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Clin Med Res. 2006 Mar;4(1):22-32.

The role of echocardiography in diagnosing space-occupying lesions of the heart.

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Department of Medicine, University of North Texas Health Science Campus, 855 Montgomery Road, 4 Floor, Fort Worth, Texas 76107, USA.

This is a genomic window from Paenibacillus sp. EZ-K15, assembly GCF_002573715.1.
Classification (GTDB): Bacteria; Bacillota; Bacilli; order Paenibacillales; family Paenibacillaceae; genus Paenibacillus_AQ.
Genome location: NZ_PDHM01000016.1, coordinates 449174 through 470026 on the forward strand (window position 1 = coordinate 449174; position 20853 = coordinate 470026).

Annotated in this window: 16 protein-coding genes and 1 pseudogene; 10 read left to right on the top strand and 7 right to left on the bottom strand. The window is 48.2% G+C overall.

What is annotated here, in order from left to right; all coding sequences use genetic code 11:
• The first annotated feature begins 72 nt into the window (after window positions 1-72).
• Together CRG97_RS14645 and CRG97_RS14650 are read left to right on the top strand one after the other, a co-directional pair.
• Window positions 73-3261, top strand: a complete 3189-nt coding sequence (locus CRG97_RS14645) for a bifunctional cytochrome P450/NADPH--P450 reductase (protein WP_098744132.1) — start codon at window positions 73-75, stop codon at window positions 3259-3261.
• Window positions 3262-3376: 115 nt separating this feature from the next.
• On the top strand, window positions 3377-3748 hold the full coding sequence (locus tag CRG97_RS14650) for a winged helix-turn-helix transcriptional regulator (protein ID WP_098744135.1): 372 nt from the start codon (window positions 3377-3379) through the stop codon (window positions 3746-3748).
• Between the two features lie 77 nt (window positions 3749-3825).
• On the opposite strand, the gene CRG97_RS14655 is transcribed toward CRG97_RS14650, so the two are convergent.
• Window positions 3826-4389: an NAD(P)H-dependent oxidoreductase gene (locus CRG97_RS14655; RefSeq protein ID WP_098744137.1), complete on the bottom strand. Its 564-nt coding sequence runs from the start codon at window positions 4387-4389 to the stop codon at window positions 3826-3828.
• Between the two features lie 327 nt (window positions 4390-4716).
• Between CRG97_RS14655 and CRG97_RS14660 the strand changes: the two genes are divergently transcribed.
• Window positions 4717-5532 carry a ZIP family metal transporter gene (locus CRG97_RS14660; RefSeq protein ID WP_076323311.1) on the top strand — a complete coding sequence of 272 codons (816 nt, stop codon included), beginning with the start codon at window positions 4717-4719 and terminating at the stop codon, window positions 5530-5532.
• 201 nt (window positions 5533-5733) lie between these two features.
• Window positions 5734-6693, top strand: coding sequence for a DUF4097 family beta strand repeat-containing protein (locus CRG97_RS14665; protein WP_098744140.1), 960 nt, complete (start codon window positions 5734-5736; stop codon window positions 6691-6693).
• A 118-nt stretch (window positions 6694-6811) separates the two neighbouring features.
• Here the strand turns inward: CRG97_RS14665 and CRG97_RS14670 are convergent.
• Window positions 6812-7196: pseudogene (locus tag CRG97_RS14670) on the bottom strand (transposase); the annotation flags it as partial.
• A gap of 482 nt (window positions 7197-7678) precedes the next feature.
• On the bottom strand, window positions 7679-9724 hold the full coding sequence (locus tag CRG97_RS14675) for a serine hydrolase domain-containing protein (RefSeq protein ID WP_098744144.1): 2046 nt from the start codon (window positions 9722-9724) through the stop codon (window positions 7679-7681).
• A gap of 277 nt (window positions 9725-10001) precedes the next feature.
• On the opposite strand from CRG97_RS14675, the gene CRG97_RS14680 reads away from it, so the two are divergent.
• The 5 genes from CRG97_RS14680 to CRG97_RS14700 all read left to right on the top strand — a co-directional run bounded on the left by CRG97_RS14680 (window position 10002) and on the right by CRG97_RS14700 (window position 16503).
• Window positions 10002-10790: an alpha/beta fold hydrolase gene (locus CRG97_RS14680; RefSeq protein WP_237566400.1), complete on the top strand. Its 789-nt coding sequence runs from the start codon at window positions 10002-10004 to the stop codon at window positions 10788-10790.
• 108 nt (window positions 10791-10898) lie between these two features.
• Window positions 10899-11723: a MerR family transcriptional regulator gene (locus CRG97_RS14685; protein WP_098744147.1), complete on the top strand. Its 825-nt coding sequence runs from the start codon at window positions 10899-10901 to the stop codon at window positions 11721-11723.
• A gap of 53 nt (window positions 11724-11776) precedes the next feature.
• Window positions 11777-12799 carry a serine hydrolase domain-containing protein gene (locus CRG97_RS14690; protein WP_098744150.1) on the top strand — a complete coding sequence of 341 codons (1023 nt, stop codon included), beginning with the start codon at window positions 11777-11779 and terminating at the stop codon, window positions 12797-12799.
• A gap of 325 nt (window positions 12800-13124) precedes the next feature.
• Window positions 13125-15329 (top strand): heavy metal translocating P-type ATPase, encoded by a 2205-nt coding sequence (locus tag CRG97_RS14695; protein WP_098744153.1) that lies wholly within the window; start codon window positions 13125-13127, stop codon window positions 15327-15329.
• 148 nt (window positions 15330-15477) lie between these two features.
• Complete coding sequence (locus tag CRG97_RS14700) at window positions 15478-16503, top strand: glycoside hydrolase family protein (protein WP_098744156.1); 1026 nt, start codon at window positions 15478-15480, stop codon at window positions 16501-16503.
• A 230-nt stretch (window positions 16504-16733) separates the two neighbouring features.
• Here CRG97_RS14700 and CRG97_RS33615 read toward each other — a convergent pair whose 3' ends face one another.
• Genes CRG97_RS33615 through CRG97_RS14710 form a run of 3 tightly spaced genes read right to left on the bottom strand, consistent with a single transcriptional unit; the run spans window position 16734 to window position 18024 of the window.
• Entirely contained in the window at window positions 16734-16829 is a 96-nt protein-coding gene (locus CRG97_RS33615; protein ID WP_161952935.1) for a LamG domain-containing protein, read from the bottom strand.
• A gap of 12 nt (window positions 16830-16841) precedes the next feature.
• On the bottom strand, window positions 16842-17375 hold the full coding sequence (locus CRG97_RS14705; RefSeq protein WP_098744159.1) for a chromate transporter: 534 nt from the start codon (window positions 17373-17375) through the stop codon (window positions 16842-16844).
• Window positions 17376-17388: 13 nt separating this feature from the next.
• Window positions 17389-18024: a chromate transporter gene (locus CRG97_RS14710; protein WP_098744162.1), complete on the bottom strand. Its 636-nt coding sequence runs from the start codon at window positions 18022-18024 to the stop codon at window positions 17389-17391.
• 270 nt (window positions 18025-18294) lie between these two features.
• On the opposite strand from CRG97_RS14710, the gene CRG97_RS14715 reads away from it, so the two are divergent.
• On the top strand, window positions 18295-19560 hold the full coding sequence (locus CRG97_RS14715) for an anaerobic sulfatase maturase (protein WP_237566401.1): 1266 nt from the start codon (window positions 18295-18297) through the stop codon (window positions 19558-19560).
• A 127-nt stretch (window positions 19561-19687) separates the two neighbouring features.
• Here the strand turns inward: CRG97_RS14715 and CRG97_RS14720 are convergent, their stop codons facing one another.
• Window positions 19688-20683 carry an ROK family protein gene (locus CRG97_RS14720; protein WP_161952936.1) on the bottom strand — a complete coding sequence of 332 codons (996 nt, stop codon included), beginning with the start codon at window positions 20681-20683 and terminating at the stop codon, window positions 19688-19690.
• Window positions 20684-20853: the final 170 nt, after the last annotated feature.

In contrast to primary cardiac tumors, which are less frequent and mostly benign in nature, the majority of intracardiac tumors are metastatic lesions. Cardiac ultrasound has evolved enormously since its emergence in the 1950s and is presently the modality of choice for imaging space-occupying lesions of the heart; it provides high quality, real-time images that are extremely valuable in the evaluation of cardiac masses. Although transthoracic echocardiography is an excellent initial diagnostic technique to evaluate and diagnose cardiac masses, transesophageal echocardiography provides superior image resolution and better visualization of cardiac masses in patients with suboptimal transthoracic echocardiography studies. Computed tomography and magnetic resonance imaging are additional tools used for cardiac imaging and may provide useful information in addition to that obtained by echocardiography, especially when the images obtained by the latter are suboptimal.

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